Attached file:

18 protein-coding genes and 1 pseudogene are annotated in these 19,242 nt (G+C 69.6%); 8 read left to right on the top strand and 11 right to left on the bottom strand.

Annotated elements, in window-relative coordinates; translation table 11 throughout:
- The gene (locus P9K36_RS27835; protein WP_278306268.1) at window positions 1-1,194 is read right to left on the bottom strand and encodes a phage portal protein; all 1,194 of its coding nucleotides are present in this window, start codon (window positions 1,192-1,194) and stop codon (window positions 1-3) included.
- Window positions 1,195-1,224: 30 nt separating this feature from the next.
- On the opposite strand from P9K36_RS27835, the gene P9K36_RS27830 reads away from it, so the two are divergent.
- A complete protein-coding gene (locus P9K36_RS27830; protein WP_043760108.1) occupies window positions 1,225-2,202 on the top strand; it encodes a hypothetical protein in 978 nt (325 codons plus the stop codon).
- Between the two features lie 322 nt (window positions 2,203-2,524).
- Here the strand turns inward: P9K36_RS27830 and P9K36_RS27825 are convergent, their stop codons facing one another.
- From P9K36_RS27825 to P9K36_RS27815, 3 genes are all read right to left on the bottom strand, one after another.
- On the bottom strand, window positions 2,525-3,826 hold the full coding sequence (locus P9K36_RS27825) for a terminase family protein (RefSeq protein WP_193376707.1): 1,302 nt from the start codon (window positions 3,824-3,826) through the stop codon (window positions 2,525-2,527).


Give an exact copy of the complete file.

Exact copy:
18 protein-coding genes and 1 pseudogene are annotated in these 19,242 nt (G+C 69.6%); 8 read left to right on the top strand and 11 right to left on the bottom strand.

Annotated elements, in window-relative coordinates; translation table 11 throughout:
- The gene (locus P9K36_RS27835; protein WP_278306268.1) at window positions 1-1,194 is read right to left on the bottom strand and encodes a phage portal protein; all 1,194 of its coding nucleotides are present in this window, start codon (window positions 1,192-1,194) and stop codon (window positions 1-3) included.
- Window positions 1,195-1,224: 30 nt separating this feature from the next.
- On the opposite strand from P9K36_RS27835, the gene P9K36_RS27830 reads away from it, so the two are divergent.
- A complete protein-coding gene (locus P9K36_RS27830; protein WP_043760108.1) occupies window positions 1,225-2,202 on the top strand; it encodes a hypothetical protein in 978 nt (325 codons plus the stop codon).
- Between the two features lie 322 nt (window positions 2,203-2,524).
- Here the strand turns inward: P9K36_RS27830 and P9K36_RS27825 are convergent, their stop codons facing one another.
- From P9K36_RS27825 to P9K36_RS27815, 3 genes are all read right to left on the bottom strand, one after another.
- On the bottom strand, window positions 2,525-3,826 hold the full coding sequence (locus P9K36_RS27825) for a terminase family protein (RefSeq protein WP_193376707.1): 1,302 nt from the start codon (window positions 3,824-3,826) through the stop codon (window positions 2,525-2,527).